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It seems that history is often poorly taught in America’s public schools.
From reading Rick Howell’s columns in recent months, for example, it seems that he believes that Harry Truman, not Joseph Stalin’s post World War II aggression, started the Cold War. Then, two weeks ago, he wrote, “President John Adams said it best when he refused to start a war with France despite intense urging to do so: ‘Great is the guilt of an unnecessary war.’” He neglected to mention, and I suspect it’s because he didn’t know any better, that the United States actually engaged in an undeclared naval war in the Caribbean with France during the Adams administration. The war, usually called the Quasi-War, was the result of attacks by French warships and privateers on American merchant ships that were trading with Great Britain. The French navy fared very poorly in this war with the U. S. Navy capturing a number of French ships, including the 32 gun frigate L’Insurgente.
Then, there’s the carpet in the Oval Office. I don’t know who is to blame for this, but an article that appeared in the Washington Post on Sept. 4, points out that a quote attributed to the Rev. Martin Luther King was actually made by a 19th century Boston abolitionist named Theodore Parker. The Rev. King, who was familiar with Parker, quoted him in one of his speeches. King didn’t claim it as his own, but acknowledged Parker as the source. The folks in the Obama administration responsible for the carpet mistake apparently didn’t know this.
The problem isn’t limited to the left.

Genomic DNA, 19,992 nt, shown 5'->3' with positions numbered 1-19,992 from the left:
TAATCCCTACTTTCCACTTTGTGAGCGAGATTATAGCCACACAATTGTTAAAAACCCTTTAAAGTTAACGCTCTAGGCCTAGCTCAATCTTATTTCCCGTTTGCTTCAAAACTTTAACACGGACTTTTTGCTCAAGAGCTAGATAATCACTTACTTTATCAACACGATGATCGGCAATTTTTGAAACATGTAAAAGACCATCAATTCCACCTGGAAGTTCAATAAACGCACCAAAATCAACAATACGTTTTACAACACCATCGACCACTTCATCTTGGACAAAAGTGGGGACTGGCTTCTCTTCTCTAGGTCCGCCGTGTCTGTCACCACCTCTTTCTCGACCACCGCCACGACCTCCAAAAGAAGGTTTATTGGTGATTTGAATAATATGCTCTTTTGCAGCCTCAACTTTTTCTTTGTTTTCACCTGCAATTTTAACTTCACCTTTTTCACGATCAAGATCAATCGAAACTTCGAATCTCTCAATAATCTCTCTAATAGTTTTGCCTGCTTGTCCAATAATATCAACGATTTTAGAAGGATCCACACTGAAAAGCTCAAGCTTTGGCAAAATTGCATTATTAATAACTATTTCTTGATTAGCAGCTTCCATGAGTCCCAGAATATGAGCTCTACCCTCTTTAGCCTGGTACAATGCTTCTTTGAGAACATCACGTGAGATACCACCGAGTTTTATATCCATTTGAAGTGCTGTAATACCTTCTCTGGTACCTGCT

Last summer, when we rounded up 10 Russian spies, and traded them for three men languishing in Russian prisons, a conservative writer named Ken Blackwell wrote an opinion piece stating how naive President Obama was to just toss these fish back without extracting valuable intelligence information from them.
There was no valuable intelligence information to be gathered. The FBI had been watching this deep cover operation for a decade and, as the result of this surveillance, their handlers had been uncovered and rendered unusable, by Russian intelligence. The FBI also knew that this crew never provided Russia any information that wasn’t available in unclassified sources. All they did was enjoy lavish lifestyles at Russian government expense.
In return for releasing Boris and Natasha, we got former high ranking KGB officers who provided us with valuable information on the Soviet Union. Plus, we got Igor Sutyagin, who doesn’t appear to be a spy at all. Sutyagin’s attorney commented that the United States got three intelligent men while Russia got 10 fools.
Black, in his piece, referred to Soviet spying on the Manhattan Project, the WWII project that developed the atomic bomb, implying that nobody knew at the time. Actually, our government was aware that Soviet spy networks were trying to penetrate America’s nuclear research. The real damage was ultimately done by Americans who provided secrets to the Soviet Union, not deep cover agents that Stalin sent here.
The same was true in Britain, where the Soviets used British subjects rather than deep cover agents, to pass secrets on to Moscow.
In the last century, when I, and most of today’s adults were in school, history and government were usually tossed to a coach to give him an academic subject to teach. The coach, however, was primarily interested in coaching and his academic subjects took a back seat. As a result, his students were bored, concluded that these subjects were boring, and paid no further attention after their classes were done.
I hope our schools are doing better than that in this century.